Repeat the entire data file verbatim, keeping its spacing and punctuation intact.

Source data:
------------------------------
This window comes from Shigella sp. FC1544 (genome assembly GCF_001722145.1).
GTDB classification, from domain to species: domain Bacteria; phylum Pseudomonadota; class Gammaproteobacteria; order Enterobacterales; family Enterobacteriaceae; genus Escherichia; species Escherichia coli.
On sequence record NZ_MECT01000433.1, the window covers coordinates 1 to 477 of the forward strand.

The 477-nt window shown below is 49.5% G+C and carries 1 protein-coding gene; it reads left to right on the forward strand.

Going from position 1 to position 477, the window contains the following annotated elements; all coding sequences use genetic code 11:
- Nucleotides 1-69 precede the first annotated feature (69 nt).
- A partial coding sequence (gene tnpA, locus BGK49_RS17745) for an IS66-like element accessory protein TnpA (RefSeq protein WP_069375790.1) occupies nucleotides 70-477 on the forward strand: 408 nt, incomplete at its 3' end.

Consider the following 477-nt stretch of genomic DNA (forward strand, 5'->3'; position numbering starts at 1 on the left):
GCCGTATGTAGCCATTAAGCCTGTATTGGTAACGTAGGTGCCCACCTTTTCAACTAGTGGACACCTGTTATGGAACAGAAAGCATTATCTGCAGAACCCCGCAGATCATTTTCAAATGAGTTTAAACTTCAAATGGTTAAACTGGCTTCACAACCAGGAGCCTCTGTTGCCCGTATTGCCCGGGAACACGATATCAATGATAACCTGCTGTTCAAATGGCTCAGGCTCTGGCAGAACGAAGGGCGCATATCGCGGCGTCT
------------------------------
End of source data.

This window comes from Shigella sp. FC1544 (genome assembly GCF_001722145.1).
GTDB classification, from domain to species: domain Bacteria; phylum Pseudomonadota; class Gammaproteobacteria; order Enterobacterales; family Enterobacteriaceae; genus Escherichia; species Escherichia coli.
On sequence record NZ_MECT01000433.1, the window covers coordinates 1 to 477 of the forward strand.

The 477-nt window shown below is 49.5% G+C and carries 1 protein-coding gene; it reads left to right on the forward strand.

Going from position 1 to position 477, the window contains the following annotated elements; all coding sequences use genetic code 11:
- Nucleotides 1-69 precede the first annotated feature (69 nt).
- A partial coding sequence (gene tnpA, locus BGK49_RS17745) for an IS66-like element accessory protein TnpA (RefSeq protein WP_069375790.1) occupies nucleotides 70-477 on the forward strand: 408 nt, incomplete at its 3' end.

Consider the following 477-nt stretch of genomic DNA (forward strand, 5'->3'; position numbering starts at 1 on the left):
GCCGTATGTAGCCATTAAGCCTGTATTGGTAACGTAGGTGCCCACCTTTTCAACTAGTGGACACCTGTTATGGAACAGAAAGCATTATCTGCAGAACCCCGCAGATCATTTTCAAATGAGTTTAAACTTCAAATGGTTAAACTGGCTTCACAACCAGGAGCCTCTGTTGCCCGTATTGCCCGGGAACACGATATCAATGATAACCTGCTGTTCAAATGGCTCAGGCTCTGGCAGAACGAAGGGCGCATATCGCGGCGTCT